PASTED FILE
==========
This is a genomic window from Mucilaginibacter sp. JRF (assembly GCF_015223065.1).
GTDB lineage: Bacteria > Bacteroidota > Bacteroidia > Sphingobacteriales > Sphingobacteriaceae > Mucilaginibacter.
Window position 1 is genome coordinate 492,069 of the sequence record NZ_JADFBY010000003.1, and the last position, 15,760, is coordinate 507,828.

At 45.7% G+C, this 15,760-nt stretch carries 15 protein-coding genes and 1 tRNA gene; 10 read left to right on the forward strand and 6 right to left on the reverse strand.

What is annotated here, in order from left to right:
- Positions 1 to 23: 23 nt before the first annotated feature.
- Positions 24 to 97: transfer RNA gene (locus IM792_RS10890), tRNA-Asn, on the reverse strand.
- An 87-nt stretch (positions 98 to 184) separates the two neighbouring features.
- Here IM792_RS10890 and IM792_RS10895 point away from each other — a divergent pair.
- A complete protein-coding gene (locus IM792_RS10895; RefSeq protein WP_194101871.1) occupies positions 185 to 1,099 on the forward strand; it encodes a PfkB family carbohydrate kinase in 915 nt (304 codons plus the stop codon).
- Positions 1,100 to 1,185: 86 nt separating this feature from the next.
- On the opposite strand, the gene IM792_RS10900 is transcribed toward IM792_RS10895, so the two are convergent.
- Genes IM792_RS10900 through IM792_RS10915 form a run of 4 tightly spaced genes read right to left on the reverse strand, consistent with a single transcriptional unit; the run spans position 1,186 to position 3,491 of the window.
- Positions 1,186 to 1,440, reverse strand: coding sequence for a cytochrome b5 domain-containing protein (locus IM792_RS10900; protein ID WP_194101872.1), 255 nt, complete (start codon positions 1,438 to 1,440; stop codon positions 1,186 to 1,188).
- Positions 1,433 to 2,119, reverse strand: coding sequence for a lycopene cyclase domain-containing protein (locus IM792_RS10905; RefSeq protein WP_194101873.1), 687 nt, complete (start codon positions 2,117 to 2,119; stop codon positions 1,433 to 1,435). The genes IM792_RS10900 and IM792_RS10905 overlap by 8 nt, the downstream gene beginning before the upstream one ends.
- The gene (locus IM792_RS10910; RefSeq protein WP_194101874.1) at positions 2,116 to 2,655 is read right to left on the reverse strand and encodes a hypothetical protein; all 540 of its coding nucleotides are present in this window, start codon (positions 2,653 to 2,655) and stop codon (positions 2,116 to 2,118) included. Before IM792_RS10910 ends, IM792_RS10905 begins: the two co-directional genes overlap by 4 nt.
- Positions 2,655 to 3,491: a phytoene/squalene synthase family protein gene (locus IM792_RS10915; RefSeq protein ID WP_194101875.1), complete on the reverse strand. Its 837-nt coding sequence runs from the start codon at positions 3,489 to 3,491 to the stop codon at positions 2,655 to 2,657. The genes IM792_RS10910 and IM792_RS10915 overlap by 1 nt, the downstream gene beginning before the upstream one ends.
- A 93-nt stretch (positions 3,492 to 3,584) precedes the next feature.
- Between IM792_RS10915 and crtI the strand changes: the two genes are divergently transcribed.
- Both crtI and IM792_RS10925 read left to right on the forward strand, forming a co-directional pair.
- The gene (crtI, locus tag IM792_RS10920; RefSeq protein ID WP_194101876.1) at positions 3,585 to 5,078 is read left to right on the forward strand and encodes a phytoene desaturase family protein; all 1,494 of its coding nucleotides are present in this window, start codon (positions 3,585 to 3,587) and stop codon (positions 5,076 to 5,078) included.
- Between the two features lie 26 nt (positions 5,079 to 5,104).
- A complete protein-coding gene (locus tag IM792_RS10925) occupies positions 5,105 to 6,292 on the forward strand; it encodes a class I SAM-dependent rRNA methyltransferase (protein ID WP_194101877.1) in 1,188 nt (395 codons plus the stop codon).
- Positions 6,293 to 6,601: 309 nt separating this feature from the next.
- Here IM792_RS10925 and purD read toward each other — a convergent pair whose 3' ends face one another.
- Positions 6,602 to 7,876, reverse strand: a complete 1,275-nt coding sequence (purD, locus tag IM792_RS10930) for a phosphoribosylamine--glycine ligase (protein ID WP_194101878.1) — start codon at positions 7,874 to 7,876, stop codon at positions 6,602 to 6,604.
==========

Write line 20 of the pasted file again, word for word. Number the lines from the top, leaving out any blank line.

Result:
- Both crtI and IM792_RS10925 read left to right on the forward strand, forming a co-directional pair.